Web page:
Page 9 - History Facts

In the prehistoric times, there was a flightless bird that ate horses!


We may laugh at the flightlessness of birds like ostriches and penguins nowadays but you did not want to mess with their oldest ancestor, Phosurhacida. Aka: The Terror Bird. It was the largest species of predators in South America between 62 million to 2 million years ago.

They were roughly 3 to 10 feet tall and munched on small mammals. They used their massive beaks to either pick up prey and slam them into the ground or inflict precision strikes on critical body parts. Archeologists say that this species left the world at about the same time we got here.

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The tank man image is virtually unknown within China due to censorship!


The “tank man” is the nickname of an anonymous man who stood in front of Chinese tanks the day after their military forcibly removed protestors from Beijing’s Tiananmen Square.

The picture was taken on June 5, 1989, by Jeff Widener of the Associated Press. The image became famous as an international symbol that the Cold War era was over. The man was identified as Wang Weilin, but it has never been confirmed. The Chinese government reports they cannot find the man anywhere.

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The founding fathers wouldn't be too pleased with our government — Washington and Adams both opposed the two party system


The founding fathers would be disgusted as to what our government has become. No, it's not because everyone's trying to take away citizen guns or dispute gay marriage in the courts, it's because of the rise of the dreaded two-party system. In their eyes, it just can't work. Sort of feels like they may have had a point here.

John Adams dreaded the two-party system from the start. He believed that the greatest political evil under our Constitution, and his greatest fear, was the division of the republic into two big parties with their own leader with views that opposed each other. John Adams wasn't alone either, George Washington also expressed his fear in the two-party system in his farewell speech.

Some theorists believe that there is a psuedo-war between the two parties, orchestrated by a higher power to divide the American people and distract them from what is really important.

Major polls have shown that most Americans believe the two parties are doing so poorly that there needs to be a new, third major party. When you can't solve the problem with two, might as well make it three!

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Some awesome lists!

The Australian military was called to war in 1932. The enemy? Emus. Find out more!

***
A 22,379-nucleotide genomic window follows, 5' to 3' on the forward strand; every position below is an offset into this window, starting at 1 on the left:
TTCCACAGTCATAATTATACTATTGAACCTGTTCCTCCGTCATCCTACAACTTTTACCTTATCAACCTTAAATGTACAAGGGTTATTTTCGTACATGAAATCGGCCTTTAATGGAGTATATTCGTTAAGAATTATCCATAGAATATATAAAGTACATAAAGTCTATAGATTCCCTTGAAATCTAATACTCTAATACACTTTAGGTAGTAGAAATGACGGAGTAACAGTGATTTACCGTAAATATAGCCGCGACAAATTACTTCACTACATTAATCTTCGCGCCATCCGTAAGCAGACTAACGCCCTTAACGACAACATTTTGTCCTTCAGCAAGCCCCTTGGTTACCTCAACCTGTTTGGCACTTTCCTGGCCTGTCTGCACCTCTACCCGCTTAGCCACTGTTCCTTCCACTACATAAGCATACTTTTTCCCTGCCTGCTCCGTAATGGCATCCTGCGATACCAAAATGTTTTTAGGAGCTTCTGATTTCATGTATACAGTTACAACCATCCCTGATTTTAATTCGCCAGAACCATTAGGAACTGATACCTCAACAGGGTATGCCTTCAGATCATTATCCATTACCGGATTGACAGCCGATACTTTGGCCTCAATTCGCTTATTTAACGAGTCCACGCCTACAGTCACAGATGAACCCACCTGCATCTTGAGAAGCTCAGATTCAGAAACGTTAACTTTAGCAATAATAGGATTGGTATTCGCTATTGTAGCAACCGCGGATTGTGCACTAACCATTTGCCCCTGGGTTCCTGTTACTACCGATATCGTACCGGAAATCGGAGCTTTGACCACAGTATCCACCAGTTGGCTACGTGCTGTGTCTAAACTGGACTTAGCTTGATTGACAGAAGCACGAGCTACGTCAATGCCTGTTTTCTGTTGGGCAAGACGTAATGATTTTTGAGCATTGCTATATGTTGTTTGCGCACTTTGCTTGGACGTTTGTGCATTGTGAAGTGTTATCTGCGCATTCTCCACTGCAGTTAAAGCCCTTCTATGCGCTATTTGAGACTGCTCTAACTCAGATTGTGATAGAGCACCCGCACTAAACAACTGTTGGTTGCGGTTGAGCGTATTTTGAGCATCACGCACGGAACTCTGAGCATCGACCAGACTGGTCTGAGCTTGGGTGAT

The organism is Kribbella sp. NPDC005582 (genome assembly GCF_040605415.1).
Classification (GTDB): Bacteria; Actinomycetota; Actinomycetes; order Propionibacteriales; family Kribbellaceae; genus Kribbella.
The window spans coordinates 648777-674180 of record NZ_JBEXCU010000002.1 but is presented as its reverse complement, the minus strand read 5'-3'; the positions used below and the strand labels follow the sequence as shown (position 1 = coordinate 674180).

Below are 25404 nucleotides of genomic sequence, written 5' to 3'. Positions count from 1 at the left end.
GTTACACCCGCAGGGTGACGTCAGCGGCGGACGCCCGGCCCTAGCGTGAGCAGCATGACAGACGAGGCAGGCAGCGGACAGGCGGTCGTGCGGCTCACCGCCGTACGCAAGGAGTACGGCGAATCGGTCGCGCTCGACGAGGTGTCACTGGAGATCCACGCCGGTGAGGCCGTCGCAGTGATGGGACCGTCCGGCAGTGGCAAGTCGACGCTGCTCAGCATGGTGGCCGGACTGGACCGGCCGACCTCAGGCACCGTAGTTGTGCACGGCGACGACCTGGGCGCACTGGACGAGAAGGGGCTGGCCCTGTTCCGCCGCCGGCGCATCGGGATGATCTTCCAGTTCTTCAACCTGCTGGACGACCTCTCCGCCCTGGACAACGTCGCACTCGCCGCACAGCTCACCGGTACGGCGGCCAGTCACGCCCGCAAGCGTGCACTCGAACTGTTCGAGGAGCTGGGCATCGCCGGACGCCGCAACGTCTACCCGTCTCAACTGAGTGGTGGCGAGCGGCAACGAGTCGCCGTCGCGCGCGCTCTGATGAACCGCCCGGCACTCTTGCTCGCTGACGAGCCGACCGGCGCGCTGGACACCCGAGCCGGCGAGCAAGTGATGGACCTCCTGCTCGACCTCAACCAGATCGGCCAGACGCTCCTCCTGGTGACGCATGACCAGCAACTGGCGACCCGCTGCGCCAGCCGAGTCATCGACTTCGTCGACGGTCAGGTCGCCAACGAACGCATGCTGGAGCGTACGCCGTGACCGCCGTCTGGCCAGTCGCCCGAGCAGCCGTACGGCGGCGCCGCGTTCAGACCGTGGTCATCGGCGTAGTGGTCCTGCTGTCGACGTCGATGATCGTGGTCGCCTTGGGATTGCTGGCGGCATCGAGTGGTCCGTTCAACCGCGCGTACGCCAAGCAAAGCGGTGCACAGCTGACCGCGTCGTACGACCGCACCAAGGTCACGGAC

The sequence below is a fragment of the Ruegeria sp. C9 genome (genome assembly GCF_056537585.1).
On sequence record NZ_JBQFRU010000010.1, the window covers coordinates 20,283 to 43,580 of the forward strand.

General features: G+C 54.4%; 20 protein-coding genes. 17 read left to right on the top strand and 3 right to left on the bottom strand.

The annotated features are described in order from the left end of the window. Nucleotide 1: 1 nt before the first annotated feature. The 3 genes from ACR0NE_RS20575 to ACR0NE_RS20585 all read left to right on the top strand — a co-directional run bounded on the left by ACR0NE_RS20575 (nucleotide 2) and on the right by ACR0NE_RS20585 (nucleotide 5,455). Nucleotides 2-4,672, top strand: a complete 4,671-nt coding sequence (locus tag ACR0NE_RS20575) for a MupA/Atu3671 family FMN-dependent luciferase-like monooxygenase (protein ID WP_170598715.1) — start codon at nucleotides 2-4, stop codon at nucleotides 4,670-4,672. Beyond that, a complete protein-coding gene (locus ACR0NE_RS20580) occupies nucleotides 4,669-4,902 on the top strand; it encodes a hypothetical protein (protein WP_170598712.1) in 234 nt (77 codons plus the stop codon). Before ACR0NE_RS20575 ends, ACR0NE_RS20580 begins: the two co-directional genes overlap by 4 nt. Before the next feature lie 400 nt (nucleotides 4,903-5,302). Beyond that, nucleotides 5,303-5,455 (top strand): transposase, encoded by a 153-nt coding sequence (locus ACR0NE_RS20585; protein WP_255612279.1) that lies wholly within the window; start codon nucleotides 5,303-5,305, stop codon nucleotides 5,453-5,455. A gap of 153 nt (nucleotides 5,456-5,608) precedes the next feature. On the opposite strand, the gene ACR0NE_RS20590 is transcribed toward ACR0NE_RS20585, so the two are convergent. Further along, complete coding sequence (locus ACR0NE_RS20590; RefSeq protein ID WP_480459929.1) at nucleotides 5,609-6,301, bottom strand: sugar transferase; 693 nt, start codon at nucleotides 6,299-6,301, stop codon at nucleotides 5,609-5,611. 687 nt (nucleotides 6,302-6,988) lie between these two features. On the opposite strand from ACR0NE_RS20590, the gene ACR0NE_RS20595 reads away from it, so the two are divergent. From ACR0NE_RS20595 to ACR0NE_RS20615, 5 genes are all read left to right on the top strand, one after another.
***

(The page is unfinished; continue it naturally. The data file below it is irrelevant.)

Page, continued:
Australia is chock full of stuff that wants you dead, from snakes to crocodiles to terrifying wild koalas. However, what you don't expect is some oversized emus to warrant an all out assault by the Australian army!

The Great Emu War (yes, it's real) showed the Royal Australian Artillery some serious action.

In November of 1932, there was public outcry over the alarming amount of emus running amok in Western Australia. Soldiers armed with machine guns were deployed to "control" the population. Major G.P.W. Meredith of the Seventh Heavy Battery was put in charge of the operation. Their mission was to collect 100 emu skins for the feathers to make hats for light horsemen.

Though they did bag some of the birds over the course of two different attempts a month apart, the operation was largely a failure. A report in December claimed they had 986 confirmed kills with 9,860 rounds of ammunition, a rate of 10 rounds per kill. Though the population of emus was diminished for some time, they continued to bother the farmers and military assistance was requested again in 1934, 1943, and 1948. They were turned down each time.

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Grant blew up a bomb under Lee's troops, and still failed to win the Battle of the Crater. Find out what happened!


In the Civil War, soldier-vs-soldier combat was the norm, besides the random artillery that served as support from time to time. Massive battlefields where two groups clashed were always common. However, to prevent a long, expensive siege, Grant decided to take out Lee's army—from below.

Lt. Col. Henry Pleasants was a mining engineer in his civilian life. He proposed digging a long mine shaft below the Confederate troops and planting explosives below the fort. Digging commenced in late June, which resulted in a “T” shaped mineshaft 511 feet long by the end of July. They filled it up with 8,000 pounds of gunpowder 20 feet below the Confederates.

The plan was to rush troops near the crater to split the Confederate force and push from all sides. At 4:44 a.m. on July 30, the explosives went off. It left a crater 170 feet long, 60-80 feet wide, and 30 feet deep, instantly killing between 250-350 Confederate soldiers. The crater isstill visible today.

The attack failed, since the troops that were supposed to move in around the crater charged right into it, getting themselves stuck for a “turkey shoot.” Grant wrote “It was the saddest affair I have witnessed in the war.” There were only 1,500 Confederate casualties compared to the Union's 3,798 casualties.

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